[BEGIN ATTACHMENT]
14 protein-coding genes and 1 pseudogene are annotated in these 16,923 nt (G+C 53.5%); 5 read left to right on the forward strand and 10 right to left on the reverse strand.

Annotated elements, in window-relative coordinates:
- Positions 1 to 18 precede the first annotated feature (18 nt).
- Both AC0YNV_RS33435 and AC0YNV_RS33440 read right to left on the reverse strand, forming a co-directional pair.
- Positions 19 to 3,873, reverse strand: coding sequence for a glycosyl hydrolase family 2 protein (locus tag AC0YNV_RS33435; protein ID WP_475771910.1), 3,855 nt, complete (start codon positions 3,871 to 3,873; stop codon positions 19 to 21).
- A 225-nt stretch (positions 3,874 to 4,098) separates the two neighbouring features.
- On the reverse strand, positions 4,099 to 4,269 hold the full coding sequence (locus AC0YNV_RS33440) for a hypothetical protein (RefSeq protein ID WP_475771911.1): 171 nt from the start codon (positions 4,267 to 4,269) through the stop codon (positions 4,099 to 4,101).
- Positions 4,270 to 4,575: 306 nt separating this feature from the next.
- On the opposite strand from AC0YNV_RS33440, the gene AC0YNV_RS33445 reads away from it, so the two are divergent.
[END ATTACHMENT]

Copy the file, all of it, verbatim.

14 protein-coding genes and 1 pseudogene are annotated in these 16,923 nt (G+C 53.5%); 5 read left to right on the forward strand and 10 right to left on the reverse strand.

Annotated elements, in window-relative coordinates:
- Positions 1 to 18 precede the first annotated feature (18 nt).
- Both AC0YNV_RS33435 and AC0YNV_RS33440 read right to left on the reverse strand, forming a co-directional pair.
- Positions 19 to 3,873, reverse strand: coding sequence for a glycosyl hydrolase family 2 protein (locus tag AC0YNV_RS33435; protein ID WP_475771910.1), 3,855 nt, complete (start codon positions 3,871 to 3,873; stop codon positions 19 to 21).
- A 225-nt stretch (positions 3,874 to 4,098) separates the two neighbouring features.
- On the reverse strand, positions 4,099 to 4,269 hold the full coding sequence (locus AC0YNV_RS33440) for a hypothetical protein (RefSeq protein ID WP_475771911.1): 171 nt from the start codon (positions 4,267 to 4,269) through the stop codon (positions 4,099 to 4,101).
- Positions 4,270 to 4,575: 306 nt separating this feature from the next.
- On the opposite strand from AC0YNV_RS33440, the gene AC0YNV_RS33445 reads away from it, so the two are divergent.